نتیجه گیری انگلیسی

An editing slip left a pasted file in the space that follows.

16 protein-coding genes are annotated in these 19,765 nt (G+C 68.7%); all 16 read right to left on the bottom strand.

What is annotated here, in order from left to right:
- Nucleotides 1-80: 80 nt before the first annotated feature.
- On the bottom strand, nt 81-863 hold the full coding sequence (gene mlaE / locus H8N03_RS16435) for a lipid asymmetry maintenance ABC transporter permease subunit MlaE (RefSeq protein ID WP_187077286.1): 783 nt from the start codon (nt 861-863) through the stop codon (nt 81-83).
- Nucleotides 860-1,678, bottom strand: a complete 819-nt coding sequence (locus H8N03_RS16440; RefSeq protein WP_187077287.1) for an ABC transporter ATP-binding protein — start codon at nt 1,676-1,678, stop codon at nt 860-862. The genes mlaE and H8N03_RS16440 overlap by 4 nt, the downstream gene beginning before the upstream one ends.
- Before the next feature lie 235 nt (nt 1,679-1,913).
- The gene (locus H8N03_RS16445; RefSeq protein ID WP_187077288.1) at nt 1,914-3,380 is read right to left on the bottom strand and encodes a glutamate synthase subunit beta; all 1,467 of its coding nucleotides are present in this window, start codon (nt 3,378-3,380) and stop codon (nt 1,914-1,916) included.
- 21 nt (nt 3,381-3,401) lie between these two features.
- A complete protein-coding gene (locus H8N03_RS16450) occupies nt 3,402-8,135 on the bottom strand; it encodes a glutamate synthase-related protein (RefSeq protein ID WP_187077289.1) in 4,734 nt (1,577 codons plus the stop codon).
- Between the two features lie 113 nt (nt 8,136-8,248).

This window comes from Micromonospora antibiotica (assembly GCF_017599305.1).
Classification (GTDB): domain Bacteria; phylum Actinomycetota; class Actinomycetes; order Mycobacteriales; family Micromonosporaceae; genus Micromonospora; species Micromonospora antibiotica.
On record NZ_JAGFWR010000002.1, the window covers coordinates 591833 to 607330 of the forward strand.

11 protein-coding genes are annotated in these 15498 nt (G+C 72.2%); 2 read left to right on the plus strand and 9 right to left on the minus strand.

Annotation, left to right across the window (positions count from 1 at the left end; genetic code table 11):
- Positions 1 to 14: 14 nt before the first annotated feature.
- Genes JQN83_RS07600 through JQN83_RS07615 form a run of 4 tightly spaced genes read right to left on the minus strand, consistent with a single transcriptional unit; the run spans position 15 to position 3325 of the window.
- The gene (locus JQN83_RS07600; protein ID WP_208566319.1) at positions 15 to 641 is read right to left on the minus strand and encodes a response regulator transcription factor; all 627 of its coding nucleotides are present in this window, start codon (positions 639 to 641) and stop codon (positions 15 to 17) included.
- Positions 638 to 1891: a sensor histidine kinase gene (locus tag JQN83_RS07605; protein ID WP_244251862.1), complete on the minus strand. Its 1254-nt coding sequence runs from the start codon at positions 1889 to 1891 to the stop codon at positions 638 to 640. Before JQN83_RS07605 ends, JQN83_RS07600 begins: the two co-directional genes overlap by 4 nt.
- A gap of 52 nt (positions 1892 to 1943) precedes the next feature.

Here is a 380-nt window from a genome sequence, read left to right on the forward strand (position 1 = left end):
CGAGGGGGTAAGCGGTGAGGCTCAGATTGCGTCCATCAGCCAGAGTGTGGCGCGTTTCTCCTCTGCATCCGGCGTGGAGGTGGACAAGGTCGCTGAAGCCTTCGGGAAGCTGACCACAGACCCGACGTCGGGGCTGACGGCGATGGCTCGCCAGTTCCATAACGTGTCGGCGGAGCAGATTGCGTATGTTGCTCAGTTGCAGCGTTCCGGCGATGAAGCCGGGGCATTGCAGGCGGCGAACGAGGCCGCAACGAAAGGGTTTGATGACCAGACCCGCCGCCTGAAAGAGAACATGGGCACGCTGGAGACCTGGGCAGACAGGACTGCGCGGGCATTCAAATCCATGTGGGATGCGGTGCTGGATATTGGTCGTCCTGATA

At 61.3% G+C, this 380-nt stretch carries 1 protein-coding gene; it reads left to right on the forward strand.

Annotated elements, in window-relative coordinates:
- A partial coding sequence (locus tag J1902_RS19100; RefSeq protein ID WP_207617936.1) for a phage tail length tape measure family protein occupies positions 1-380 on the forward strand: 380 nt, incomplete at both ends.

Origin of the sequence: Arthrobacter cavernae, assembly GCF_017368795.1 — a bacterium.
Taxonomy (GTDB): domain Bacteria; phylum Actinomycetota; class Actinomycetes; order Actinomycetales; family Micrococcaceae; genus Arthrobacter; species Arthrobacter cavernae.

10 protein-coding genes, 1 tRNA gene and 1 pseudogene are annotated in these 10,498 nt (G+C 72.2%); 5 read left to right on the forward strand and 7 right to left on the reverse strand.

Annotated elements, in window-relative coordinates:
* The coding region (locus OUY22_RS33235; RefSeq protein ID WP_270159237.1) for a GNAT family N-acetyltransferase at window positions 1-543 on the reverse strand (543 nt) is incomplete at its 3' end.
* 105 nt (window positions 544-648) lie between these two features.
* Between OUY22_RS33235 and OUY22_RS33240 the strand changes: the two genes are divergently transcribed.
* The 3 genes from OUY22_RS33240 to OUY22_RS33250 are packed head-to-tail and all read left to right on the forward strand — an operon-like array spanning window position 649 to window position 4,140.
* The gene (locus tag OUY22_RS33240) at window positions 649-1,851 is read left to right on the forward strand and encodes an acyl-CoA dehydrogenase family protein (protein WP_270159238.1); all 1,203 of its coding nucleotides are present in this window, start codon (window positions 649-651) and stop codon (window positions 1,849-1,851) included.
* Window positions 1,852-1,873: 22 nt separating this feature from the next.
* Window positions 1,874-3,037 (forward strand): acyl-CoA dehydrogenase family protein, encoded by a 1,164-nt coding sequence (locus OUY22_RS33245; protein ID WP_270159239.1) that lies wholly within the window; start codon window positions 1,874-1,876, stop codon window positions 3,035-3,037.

This paper examines theoretical, technical and applied aspects of a well-known diffusion-of-innovations class of effects: slowdown, dip, saddle or chasm. The proposed dual-effect hypothesis emphasises a new interpretation of this systematic depression in the early stages of the diffusion process. This effect may be captured by a binary model for an adoption process nested in an evolving communication network, namely a precursor of the corresponding market potential (see ). However, there is incontrovertible evidence concerning the non-uniqueness of the causal forces generating a slowdown. Dual-market interpretations or correlated mixture modelling representations introduce a two-segment partition of adopters assuming a temporal decomposition of adoptions pertaining to rigid segments. Nevertheless, repeated adoptions due to the same adopter may be realised in different contexts and with different awareness levels. In the sequel, we summarise some specific properties and limitations of the dual-effect approach: a) The decomposition of the density related to the co-evolutionary model highlights the presence of a self-reinforcing diffusion governed by two synergistic forces, communication and adoption, that are not ordered in a fixed way during time evolution b) In particular, an interchangeable allocation of the two driving forces is possible. As we have observed by examining two new pharmaceutical drugs introduced in Italy in 2005, for one of them there is an “inversion” in the role of adoption, which may be interpreted as a consequence of the severity of the pathology and the accumulated demand effect in the initial stages of diffusion c) The alternative order is simple to detect with a strong likelihood ratio order between k1(t) and k2(t) or, much more practically, through a simplified weak order between f(t) and g(t) based on easy to compute location indexes, i.e., mode, median, and mean values d) The model only requires time series of adoptions. In particular, the dynamics of market potential, which take into account the evolution of the communication effort and related word-of-mouth, are estimated through the only observable adoption data. Moreover, from a computational and statistical point of view, the proposed framework is easy to implement with common commercial software e) A slowdown may be originated by an external perturbation, which is a totally different context. If we are able to absorb a local depression with a generalised Bass model (GBM) following, e.g.,  or , then we should adequately motivate or support this modelling choice, which may be correct in some circumstances, but not in others.